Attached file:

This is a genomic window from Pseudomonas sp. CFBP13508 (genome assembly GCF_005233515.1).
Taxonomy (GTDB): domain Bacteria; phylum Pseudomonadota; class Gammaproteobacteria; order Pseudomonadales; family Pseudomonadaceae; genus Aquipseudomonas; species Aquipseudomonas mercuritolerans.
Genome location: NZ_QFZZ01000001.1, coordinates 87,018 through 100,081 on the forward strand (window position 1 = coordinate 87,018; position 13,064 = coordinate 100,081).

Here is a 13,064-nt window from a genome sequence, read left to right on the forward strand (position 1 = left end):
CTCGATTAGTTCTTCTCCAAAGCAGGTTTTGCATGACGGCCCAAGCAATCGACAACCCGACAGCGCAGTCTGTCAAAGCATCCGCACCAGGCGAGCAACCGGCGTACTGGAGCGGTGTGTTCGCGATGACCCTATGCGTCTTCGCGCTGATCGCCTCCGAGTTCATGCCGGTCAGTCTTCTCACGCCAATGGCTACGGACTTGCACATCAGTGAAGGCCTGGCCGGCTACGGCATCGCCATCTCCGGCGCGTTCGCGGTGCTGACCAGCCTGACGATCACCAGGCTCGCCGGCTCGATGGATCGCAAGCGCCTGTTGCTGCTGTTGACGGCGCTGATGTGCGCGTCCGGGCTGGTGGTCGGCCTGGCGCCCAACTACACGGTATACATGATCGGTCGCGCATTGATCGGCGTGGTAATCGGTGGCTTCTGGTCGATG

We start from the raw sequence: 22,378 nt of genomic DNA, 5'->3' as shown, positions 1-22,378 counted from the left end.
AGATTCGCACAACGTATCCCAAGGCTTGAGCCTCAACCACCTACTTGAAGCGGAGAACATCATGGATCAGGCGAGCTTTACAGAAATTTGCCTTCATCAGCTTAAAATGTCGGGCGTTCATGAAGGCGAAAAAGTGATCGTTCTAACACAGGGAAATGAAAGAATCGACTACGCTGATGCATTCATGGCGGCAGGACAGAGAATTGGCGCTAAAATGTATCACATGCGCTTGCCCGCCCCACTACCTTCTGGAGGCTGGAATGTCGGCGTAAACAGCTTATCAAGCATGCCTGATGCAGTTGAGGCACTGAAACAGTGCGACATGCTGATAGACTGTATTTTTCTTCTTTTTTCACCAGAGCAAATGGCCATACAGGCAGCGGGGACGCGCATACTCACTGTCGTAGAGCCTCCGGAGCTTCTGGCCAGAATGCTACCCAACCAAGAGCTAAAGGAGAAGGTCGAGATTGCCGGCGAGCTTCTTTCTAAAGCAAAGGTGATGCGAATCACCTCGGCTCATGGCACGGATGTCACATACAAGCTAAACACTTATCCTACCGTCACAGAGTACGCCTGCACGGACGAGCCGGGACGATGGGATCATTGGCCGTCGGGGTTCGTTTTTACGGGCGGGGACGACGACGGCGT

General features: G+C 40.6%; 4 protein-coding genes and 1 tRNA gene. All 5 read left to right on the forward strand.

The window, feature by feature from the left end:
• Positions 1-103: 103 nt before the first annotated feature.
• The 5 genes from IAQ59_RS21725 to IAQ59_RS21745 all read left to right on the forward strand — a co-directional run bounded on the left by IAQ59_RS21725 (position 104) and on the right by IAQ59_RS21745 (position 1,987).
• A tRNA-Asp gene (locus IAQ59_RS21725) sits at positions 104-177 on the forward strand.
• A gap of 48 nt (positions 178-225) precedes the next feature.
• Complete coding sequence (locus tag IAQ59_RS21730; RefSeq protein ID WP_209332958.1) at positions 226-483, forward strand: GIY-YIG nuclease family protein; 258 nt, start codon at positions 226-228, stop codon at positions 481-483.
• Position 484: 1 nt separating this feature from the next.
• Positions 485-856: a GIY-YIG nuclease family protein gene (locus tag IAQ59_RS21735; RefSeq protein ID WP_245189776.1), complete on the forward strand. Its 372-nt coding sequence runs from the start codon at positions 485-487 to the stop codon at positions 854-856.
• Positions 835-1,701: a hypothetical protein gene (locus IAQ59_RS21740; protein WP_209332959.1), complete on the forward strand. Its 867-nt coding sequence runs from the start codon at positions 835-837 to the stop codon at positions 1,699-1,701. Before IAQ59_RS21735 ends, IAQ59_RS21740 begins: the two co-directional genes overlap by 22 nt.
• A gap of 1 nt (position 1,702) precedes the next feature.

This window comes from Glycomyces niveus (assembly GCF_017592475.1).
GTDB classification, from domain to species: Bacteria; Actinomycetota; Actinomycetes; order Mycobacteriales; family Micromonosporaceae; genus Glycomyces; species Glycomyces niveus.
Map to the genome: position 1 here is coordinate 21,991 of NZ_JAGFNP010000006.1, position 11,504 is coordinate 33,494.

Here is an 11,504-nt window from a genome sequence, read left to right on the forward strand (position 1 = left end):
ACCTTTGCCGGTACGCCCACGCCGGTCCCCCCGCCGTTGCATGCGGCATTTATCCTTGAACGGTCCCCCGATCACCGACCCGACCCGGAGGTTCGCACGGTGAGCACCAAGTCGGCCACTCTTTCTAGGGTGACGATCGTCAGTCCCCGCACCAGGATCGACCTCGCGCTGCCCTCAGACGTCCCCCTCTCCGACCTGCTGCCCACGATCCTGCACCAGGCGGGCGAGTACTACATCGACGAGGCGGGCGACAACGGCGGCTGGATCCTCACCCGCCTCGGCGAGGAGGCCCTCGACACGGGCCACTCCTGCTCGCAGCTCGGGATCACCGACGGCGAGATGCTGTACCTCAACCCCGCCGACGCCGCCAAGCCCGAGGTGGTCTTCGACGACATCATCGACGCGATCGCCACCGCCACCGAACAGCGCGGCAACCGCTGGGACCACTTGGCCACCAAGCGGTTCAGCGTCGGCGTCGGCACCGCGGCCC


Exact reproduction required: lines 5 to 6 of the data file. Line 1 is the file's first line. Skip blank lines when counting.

CTCGATTAGTTCTTCTCCAAAGCAGGTTTTGCATGACGGCCCAAGCAATCGACAACCCGACAGCGCAGTCTGTCAAAGCATCCGCACCAGGCGAGCAACCGGCGTACTGGAGCGGTGTGTTCGCGATGACCCTATGCGTCTTCGCGCTGATCGCCTCCGAGTTCATGCCGGTCAGTCTTCTCACGCCAATGGCTACGGACTTGCACATCAGTGAAGGCCTGGCCGGCTACGGCATCGCCATCTCCGGCGCGTTCGCGGTGCTGACCAGCCTGACGATCACCAGGCTCGCCGGCTCGATGGATCGCAAGCGCCTGTTGCTGCTGTTGACGGCGCTGATGTGCGCGTCCGGGCTGGTGGTCGGCCTGGCGCCCAACTACACGGTATACATGATCGGTCGCGCATTGATCGGCGTGGTAATCGGTGGCTTCTGGTCGATG

We start from the raw sequence: 22,378 nt of genomic DNA, 5'->3' as shown, positions 1-22,378 counted from the left end.